The programme “8 1/2”, named after Fellini’s film that won MIFF in 1963, and scheduled by Peter Shepotinnik, film critic and author of the ‘Kinescope’ programme, has proven to be most popular with critics and the public alike. This year’s programme showed for the first time in Russia Being John Malkovich, Fast Food Fast Women, Topsy Turvy, The Filth and the Fury, Boys don’t Cry, Taboo, France we are Here, Beau Travail and Yellow Submarine and several other films. Other programmes included a retro of the films of the jury president Theo Angelopoulus; a retrospective of Philip Noyce; a special programme of films shot by the director of photography Pavel Lebeshev to mark his 60th anniversary; a programme of the films of the director Anatoly Efros (better known for his work in theatre), who would have been 75 this year; and a retrospective of Boris Barnet.
The most attractive programme for film freaks is the Forum of CIS and Baltic States, which offers a rare opportunity to see films from Latvia, Lithuania, Estonia, Kazakhstan, Kirgyztan, Uzbekistan, Georgia, Azerbaidjan, and other former Soviet states. This year’s programme included the much talked-about Lithuanian film Else’s Life by Algimantas Puipa, set in the 19th century and the Latvian film Frightful Summer by Aigars Grauba, about the annexation of Latvia. Serik Aprymov (Kazakhstan) presented his splendid new film Three Brothers about three young boys who believe in a story they are told: that a locomotive will take them to the rosy lake. They steal the train and run into a military training exercise. The forum also screened a special programme of films from Uzbekistan, where the studio Uzbekfilm has recently been handed over to Yusup Razykov (director of Orator, and this year’s MIFF entry Women’s Paradise), an extremely talented film-maker who is undertaking the difficult job of boosting Uzbek film production. Surprisingly, none of the round-table discussions mentioned the theme that had moved the film world only weeks before the festival season: the abolition of Goskino, and its merger with the Ministry of Culture, which was announced at the end of May 2000 and had given rise to a series of emergency meetings at the Filmmakers’ Union.
The other festival that usually marks the beginning of the end of the film season for the year is the Sochi Film Festival, with two competitions, an international competition and the Open Russian competition. The international part of the festival has been struggling for years to define itself; it is now slightly separated in time from the Russian festival, with which it used to overlap. The International Festival (7-17 June) is one of debut films (first to fourth film only), a selection principle that will be abandoned in the future, because it does not bring in stars. This is a shame, since the debut competition offers a splendid view of new names in cinema, European and non-European, and this principle could be explored and developed further by including short films as well, which could give the festival a unique shape. Indeed, two films from Sochi can be found in the programme for this year’s London Film Festival (non-competition).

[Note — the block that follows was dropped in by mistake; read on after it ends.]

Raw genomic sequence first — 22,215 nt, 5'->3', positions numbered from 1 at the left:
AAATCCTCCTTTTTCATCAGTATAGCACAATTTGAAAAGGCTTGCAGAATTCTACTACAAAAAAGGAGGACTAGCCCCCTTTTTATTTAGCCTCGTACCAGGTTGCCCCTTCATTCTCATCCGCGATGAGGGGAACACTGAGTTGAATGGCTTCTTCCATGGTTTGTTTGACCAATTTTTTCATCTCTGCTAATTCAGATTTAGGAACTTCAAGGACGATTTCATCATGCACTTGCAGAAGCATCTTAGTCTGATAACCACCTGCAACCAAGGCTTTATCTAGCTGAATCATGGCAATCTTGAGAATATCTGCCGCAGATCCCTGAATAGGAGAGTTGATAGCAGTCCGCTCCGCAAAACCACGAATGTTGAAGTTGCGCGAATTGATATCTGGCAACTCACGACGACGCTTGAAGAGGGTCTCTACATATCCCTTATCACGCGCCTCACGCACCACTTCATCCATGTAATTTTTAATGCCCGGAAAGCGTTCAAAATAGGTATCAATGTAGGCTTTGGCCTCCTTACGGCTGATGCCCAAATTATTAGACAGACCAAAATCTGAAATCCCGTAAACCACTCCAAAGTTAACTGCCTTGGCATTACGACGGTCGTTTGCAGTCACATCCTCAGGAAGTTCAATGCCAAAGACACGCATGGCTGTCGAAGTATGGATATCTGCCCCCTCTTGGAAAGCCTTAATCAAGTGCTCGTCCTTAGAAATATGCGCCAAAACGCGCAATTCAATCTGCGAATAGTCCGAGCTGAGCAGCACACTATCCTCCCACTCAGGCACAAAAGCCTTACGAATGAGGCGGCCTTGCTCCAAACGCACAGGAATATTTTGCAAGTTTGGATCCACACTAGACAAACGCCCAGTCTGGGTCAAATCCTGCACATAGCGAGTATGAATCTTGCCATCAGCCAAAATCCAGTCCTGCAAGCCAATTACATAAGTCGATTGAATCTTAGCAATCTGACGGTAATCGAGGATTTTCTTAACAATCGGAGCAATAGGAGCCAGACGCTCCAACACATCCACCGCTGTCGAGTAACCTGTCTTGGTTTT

Better known is the Russian Open Festival (1-13 June), which screens all major new films made over the last year in Russian, and thus offers an overview over the entire year’s film production. The jury included Igor Maslennikov (chairman), Sergei Garmash, Yuri Grymov, Lidia Bobrova, Gennadi Ostrovsky, Vladimir Repnikov, Viachaslav Shmyrov. The films in competition were: Alexander Atanesian: 24 Hours; Alexei Balabanov: Brother 2; V&O Basov: Instead of me (Vmesto menia); Albert Minga: The Gates of Eve (Vrata Evy); Roman Kachanov: Demobbed (DMB); Alexei Uchitel: His Wife’s Diary (Dnevnik ego zheny); Vladimir Fokin: House for the Rich (Dom dlia bogatykh); Valeri Akhadov: It is not Recommended to Mistreat Women (Zhenshchin obizhat’ ne rekomenduetsia); Vladimir Menshov: Envy of the Gods (Zavist’ bogov); Egor Konchalovsky: The Recluse (Zatvornik); Ilya Khotinenko: A Person of “French Nationality” (Litso frantsuzskoi natsional’nosti); Bakhtyor Khudoinazarov: Luna Papa; Mikhail Kalatozishvili: Mysteries; Alexander Proshkin: The Captain’s Daughter (Russkii bunt); Alexander Polynnikov: The Cunning Type (Tonkaia shtuchka); Georgi Danelia: Fortuna; Boris Giller: The Cheque; Dmitri Svetozarov: Fourteen Colours of the Rainbow (14 tsvetov radugi).